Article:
Sharing know-how can also ensure the use of best practices and suitable technologies, for instance using enhanced insulation techniques in cold-climate countries to reduce thermal losses, and using cool roofs, shading and low-emissivity (low-e) windows to reduce cooling energy needs in hot regions.
In advanced economies such as the United States and the European Union, buildings already standing today will likely make up a considerable share of the total stock to 2050.
Establishing large-scale refurbishment of buildings should therefore be a key policy priority in the coming decade. Greater effort needs to be focused on compiling a comprehensive and sound evidence base of technical and economic case studies, as well as pilot programmes that demonstrate actionable results.
High-performance, near-zero energy buildings are essential to fulfil the Sustainable Development Scenario (SDS) ambitions.
Countries should set detailed market targets on building energy performance to send clear signals to industry and investors. This can be done by leading by example, such as requiring high-performance construction for new public buildings and offering financial incentives to encourage market uptake of high-performance solutions.
Governments can also support industry-led initiatives such as the Advancing Net Zero project by the World Green Buildings Council, which calls on businesses, organisations, cities, states and regions to reach net-zero carbon operating emissions by 2030 and to advocate for 100% net-zero carbon buildings by 2050.
Implementing high-performance construction and renovation packages will require improved access to financing and innovative business models that bring borrowers, lenders and regulators together.
Governments can enable this through policy interventions that shape market rules to improve access to financing and de-risk clean energy investment.
This can include the use of tax exemptions, grants, loans, auctions and obligations. Governments can also work with the finance sector, banks and investors, among others, to create a common classification scheme and solid evidence base for such investments.
Boosting construction of high-performance buildings by 2030 will require innovative technical solutions and business models to meet the energy needs of a variety of building types in multiple regions. Innovation is also needed to improve investment returns for high-performance building technologies, taking energy prices, labour costs and the nature of the building design or retrofits into account.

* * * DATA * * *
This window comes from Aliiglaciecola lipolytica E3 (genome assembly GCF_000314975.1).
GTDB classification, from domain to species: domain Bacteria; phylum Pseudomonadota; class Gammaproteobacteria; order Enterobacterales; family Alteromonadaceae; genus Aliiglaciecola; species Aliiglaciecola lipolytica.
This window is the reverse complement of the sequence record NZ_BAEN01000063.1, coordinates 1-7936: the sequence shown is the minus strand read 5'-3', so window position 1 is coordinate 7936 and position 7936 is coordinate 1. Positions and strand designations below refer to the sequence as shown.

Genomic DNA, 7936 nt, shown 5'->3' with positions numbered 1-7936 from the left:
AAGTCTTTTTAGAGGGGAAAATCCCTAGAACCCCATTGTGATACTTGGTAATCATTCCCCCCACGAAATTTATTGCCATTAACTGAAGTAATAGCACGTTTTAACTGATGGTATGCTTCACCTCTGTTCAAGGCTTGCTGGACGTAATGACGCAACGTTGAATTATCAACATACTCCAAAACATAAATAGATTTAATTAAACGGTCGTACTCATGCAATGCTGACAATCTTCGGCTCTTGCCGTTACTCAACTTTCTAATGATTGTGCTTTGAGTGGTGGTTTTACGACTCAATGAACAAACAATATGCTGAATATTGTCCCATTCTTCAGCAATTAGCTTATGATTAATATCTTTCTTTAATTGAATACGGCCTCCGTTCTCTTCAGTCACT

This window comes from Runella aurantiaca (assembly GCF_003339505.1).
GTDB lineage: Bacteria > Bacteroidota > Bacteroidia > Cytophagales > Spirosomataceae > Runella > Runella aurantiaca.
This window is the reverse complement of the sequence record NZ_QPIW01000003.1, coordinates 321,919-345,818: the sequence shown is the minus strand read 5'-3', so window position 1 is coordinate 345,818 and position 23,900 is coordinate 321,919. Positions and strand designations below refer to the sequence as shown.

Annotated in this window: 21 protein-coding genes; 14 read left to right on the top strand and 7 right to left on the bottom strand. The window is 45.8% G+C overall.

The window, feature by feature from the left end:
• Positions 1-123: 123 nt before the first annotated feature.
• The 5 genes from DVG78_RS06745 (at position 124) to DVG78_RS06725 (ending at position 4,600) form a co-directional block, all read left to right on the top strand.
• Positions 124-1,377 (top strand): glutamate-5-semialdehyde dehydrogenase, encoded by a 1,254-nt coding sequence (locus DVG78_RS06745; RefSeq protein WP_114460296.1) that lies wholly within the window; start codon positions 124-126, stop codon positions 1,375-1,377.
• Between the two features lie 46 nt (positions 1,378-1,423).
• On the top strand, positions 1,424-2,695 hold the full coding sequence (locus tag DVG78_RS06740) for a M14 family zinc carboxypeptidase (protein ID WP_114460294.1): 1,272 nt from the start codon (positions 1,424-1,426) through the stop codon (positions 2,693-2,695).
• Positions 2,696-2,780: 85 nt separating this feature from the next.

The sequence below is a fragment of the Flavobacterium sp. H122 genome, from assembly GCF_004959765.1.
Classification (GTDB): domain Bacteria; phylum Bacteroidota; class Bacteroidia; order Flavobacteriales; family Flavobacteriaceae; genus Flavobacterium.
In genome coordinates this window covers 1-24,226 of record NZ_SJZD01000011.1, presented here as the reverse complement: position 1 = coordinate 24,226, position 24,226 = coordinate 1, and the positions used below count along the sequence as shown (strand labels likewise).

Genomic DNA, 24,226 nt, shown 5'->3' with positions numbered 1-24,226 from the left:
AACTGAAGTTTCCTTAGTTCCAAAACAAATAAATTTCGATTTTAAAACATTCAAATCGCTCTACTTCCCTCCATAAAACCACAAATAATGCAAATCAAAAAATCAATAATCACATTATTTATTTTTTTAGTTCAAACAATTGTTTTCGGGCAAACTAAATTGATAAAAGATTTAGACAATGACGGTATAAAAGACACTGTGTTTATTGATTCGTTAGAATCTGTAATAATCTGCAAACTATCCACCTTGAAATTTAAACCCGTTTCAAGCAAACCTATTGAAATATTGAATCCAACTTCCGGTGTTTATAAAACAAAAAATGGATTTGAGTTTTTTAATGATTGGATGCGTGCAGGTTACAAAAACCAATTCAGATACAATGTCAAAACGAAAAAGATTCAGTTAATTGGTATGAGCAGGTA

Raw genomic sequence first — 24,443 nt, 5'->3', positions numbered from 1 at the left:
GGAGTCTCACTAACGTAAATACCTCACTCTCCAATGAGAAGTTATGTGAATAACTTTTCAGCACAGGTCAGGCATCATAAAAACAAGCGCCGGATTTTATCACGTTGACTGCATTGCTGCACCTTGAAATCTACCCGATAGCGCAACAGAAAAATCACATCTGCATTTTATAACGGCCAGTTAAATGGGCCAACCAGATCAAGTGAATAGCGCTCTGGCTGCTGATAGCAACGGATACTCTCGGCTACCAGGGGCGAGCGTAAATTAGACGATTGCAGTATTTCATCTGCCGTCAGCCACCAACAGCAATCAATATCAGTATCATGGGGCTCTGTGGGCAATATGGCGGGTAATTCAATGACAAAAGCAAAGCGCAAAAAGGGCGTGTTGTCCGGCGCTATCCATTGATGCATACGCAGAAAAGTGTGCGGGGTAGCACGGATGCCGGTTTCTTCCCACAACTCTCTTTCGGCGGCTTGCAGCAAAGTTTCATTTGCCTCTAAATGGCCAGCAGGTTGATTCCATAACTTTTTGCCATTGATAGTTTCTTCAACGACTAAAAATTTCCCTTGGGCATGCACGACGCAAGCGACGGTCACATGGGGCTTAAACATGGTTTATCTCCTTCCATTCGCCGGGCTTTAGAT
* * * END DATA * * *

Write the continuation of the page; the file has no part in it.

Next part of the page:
Airtightness is a strong determinant of energy demand in buildings. In cold climates, exfiltration through the building envelope accounts for a significant share of a building's thermal losses. Infiltration of cold air can also cause mould and lead to material degradation, which affects the health of occupants and the lifetime of the building.
Proper control of air flows and ventilation is even more important in hot climates to keep buildings healthy and comfortable. Enhanced building designs can allow natural ventilation and maintain comfortable temperatures without mechanical assistance. Ventilation systems can also help keep buildings healthy by removing indoor air pollutants and controlling the thermal environment.
Windows are estimated to be responsible for 5‑10% of total energy consumed in buildings – and even higher for certain buildings (e.g. with all-glass facades). Highly insulated windows have great potential to reduce energy consumption in new buildings and in structural retrofits.
Maximising/minimising solar gains (depending on the region) can significantly reduce heating/cooling demand, especially in buildings with considerable glass. Optimising visible light transmittance can reduce lighting energy demand.
Integrated storage and renewable energy technologies for buildings (e.g. pairing clean energy production with local storage and energy use) can address multiple climate change mitigation objectives at once. One such solution is thermal energy storage, which can displace cooling and heating demand while also enabling higher penetration of variable renewable sources in the energy system. Integrated renewables (e.g. on a building's facade) can also enable greater energy production, as the related area usually is much larger than rooftop space.
- BPIE (Buildings Performance Institute Europe) (2018), "Building 4 people: Quantifying the benefits of energy renovation investments in schools, offices and hospitals. Methodology and results", BPIE, Brussels.
- Buso, T. (2017) (2017), "Nearly zero energy multi-functional buildings: Energy and economic evaluations", PhD thesis, Politecnico di Torino, pp. 390, http://dx.doi.org/10.6092%2Fpolito%2Fporto%2F2690913.
- Journal des énergies renouvelables (2018), "Une sélection de 40 bâtiments remarquables", Architecture Solaire Architecture d'Aujourd'hui, No. 245, https://www.journal-enr.org/journal/journal-des-energies-renouvelables-n-245/.
- Passipedia (The Passive House Resource) (2019), "Economic feasibility of Passive House design", https://passipedia.org/basics/affordability/economic_feasibility_of_passive_house_design.